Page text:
Artistic inspiration deeply engrained in Cuba & Key West
The landmark and ongoing project One Race, the Human Race, serves as a cultural bridge between two islands with roots soaked in creativity and Cubanismo. It began with Key West’s Mario Sanchez exhibition of works at Havana’s National Museum of Fine Arts. The first steps across The Florida Straights began on January 17, 2014 in Havana. A month later, on February 20, 2014 in Key West a series of exhibitions and residencies by contemporary Cuban artists took place at multiple venues. It was the First Cuban-American museum exchange in over five decades and that was just the beginning.
Key West has had a special relationship with Cuba, firmly established by history as much as proximity. The legacy of Cubans in Key West owes more to revolutionaries fleeing Spanish rule in the 19th century, than to those who fled the dictators after independence. These Cuban Utopians paved the way for writers, painters, performers and all types of folks to find a safe haven for independent thinking and diversity. Key West has embraced one human family for 150 years. Both Cubans and Key Westers are independent and curious rather than judgemental.
History provides the backdrop for One Race, The Human Race; uniting not only Cuba to Key West, but also to a consortium of the island’s cultural organizations. The Studios of Key West leads a present-day resurgence in the arts, bringing renowned artists to the island as teachers, performers, exhibiting artists and artists in residence. The Studios serve as the coordinating body for One Race, hosting Cuban artists in our residency cottages, and exhibiting major art figures like Mendive, Fabelo, Rocío and Sandra Ramos.
It is beyond fitting that Ernest Hemingway’s home caters as the perfect setting for new work by The Merger, a trio of artists whose pop-art inspired sculptures poke fun at masculinity and power. There is no single figure that unites Key West and Cuba more than Ernest Hemingway.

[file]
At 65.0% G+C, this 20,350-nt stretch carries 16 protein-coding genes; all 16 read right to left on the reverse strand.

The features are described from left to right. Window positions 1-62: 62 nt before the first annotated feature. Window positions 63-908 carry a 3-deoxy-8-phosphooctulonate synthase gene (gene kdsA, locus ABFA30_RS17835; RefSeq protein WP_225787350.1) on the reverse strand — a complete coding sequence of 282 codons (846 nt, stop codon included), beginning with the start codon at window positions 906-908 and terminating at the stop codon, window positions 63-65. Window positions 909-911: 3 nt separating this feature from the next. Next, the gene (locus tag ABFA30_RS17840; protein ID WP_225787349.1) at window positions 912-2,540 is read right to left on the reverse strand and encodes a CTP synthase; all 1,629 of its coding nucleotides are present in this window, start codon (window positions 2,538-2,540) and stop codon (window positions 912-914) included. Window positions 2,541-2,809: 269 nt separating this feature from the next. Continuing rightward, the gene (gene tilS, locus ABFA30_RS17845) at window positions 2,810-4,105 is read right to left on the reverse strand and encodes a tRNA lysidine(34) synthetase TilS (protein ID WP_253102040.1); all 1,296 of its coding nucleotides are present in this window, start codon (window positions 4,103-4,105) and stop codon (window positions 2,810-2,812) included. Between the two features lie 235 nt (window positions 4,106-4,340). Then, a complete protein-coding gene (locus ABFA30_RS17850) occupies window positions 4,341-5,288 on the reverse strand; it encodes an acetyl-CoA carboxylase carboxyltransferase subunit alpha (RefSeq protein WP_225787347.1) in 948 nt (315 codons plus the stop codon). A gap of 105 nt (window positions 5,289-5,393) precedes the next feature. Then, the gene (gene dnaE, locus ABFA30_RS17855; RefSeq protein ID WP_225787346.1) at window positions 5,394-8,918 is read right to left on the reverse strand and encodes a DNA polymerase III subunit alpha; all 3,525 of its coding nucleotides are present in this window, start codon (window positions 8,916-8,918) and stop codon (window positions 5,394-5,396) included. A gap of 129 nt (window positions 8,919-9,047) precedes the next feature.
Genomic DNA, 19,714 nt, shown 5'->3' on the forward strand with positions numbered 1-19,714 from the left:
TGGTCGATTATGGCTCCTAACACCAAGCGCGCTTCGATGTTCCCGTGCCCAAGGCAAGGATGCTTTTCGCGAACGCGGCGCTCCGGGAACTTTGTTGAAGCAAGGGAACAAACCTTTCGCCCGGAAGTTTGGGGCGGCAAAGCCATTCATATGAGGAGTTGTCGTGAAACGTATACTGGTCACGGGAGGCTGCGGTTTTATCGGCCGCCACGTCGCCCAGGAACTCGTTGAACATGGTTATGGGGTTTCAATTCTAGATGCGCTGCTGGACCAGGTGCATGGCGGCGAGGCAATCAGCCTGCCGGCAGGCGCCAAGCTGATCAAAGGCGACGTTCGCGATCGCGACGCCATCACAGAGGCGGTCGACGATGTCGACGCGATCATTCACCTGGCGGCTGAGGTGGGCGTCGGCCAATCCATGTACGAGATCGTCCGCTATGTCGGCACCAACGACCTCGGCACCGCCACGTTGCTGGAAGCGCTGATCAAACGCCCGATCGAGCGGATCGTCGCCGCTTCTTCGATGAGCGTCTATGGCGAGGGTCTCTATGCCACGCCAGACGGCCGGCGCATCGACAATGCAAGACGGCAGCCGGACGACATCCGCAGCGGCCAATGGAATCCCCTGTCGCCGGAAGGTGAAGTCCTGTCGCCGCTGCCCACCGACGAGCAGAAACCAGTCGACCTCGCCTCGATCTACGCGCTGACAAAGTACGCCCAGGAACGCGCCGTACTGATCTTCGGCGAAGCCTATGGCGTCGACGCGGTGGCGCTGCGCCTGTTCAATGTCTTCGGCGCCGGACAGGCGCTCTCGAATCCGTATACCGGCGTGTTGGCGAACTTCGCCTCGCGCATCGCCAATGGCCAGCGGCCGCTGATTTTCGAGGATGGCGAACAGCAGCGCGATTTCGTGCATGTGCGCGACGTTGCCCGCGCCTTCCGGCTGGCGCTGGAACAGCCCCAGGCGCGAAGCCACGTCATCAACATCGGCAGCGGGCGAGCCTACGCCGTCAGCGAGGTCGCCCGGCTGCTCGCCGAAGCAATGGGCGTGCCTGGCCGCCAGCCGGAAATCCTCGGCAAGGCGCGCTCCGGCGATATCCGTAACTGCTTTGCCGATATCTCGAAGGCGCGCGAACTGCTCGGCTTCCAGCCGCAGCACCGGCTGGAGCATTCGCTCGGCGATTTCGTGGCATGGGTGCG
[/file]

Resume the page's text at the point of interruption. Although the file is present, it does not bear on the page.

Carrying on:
Sandra Ramos’ interactive sculpture The Bridge had a perfect home at Cuba’s National Museum of Fine Arts for the 2012 Havana Biennial and The Mel Fisher Maritime Museum known for the Spanish treasure recovered in the straits between Key West and Cuba. The Bridge invites viewers to walk across those same waters.
Ruben Alpízar and Reynerio Tamayo presented new work at the Gato Building, a former cigar factory and now home to the Florida Keys Council of the Arts. The Gato Building brings us full circle to Mario Sanchez, Key West’s beloved folk artist, whose work is exhibited at the National Museum of Art in Havana. Sanchez’ father and grandfather worked in the Gato building reading newspapers and the classics aloud to the cigar rollers. His message of common humanity, bound by good will and good humor, is the animating spirit behind an exchange of artists and ideas that arrives at just the right time to feed Key West’s creative, Cuban soul. Tamayo will be in residence in the summer of 2015.
Finally, Key West’s oldest house was built in 1829 and presented Stainless, the youngest brash, exuberant and often irreverent collection in a location with the spark of historic preservation movements of the 1950’s. These artists were unable to travel to Key West then, but will be in residence at The Studios Key West in February, 2015. The One Race cultural exchange with artists from Cuba and Key West will continue next year with exhibits in various venues including the new home of The Studios of Key West on the corner of Simonton & Eaton.